A Windows network worm which spreads through shared folders is spreading across Internet this week.
Unusually, the Lioten (or Iraqi Oil) worm doesn't spread via email, according to an analysis of the worm by AV specialists F-Secure.
Instead, Lioten scans the Internet on port 445 for Windows 2000 machines which have shared folders and weak or null passwords. Once a suitable vulnerable machine is found, the worm retrieves a list of user accounts (something blocked by default on Win XP but not Win2K) and tries to guess passwords. If the worm successfully logs onto a machine, it will copy itself over as an EXE file (usually named iraq_oil.exe) and executes it.
Then the process begins all over again.
Security clearing house CERT reports indications that attackers are monitoring for systems infected with Lioten and further exploiting them via other tools for use in distributed denial-of-service (DDoS) attacks. Lioten's scanning activity also poses a problem through wasted bandwidth.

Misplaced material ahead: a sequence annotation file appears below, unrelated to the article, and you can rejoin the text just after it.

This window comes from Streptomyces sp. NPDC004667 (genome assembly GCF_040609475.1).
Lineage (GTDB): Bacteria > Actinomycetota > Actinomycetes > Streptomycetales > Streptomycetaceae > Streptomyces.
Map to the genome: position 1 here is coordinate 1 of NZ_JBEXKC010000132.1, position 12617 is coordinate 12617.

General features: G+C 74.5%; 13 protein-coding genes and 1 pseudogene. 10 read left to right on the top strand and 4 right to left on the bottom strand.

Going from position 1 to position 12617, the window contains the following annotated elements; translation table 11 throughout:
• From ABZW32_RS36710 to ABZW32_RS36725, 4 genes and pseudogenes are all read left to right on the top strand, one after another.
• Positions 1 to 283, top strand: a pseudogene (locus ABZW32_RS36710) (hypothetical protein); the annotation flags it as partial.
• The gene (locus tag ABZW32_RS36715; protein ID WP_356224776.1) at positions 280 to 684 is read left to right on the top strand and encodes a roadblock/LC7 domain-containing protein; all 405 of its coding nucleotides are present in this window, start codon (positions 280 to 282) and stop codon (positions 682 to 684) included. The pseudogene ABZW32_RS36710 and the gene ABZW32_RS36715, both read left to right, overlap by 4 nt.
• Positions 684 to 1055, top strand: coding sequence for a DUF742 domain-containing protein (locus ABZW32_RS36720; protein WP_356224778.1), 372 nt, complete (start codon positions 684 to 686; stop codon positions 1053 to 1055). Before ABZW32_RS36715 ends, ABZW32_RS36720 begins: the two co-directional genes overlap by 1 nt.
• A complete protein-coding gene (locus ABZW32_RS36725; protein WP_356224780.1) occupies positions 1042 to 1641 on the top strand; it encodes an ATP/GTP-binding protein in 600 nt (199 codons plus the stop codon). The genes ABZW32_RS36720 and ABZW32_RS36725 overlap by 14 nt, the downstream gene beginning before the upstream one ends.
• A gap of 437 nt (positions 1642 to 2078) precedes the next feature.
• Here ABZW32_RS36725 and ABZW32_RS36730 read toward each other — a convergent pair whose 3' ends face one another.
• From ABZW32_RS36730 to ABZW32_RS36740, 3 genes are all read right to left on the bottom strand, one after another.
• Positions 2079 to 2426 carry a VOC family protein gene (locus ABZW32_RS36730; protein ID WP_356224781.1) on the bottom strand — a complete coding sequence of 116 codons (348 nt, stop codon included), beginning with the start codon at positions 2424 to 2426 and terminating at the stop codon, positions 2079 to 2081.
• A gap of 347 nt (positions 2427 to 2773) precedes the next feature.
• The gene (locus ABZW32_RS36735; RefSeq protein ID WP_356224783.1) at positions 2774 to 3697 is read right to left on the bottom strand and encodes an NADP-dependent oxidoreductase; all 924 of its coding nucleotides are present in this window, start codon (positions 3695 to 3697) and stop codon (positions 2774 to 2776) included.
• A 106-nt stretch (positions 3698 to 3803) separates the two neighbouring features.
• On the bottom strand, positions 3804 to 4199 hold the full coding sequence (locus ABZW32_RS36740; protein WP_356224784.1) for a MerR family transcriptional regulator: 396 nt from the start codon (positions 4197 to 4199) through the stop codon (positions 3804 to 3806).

The spread of the worm can be blocked by using ingress and egress filtering blocking connections to and from port 445/tcp on company firewalls.
Also the spread of Lioten once again emphasises the need to use strong (not easily guessed) passwords. To give a flavour of the general risk from trivially guessed passwords its worth listing those Lioten attempts to use:
If you are using any of these passwords (or any password which doesn't include a combination of letters and numbers) you're at risk - and not just from this Iraqi Oil worm. ®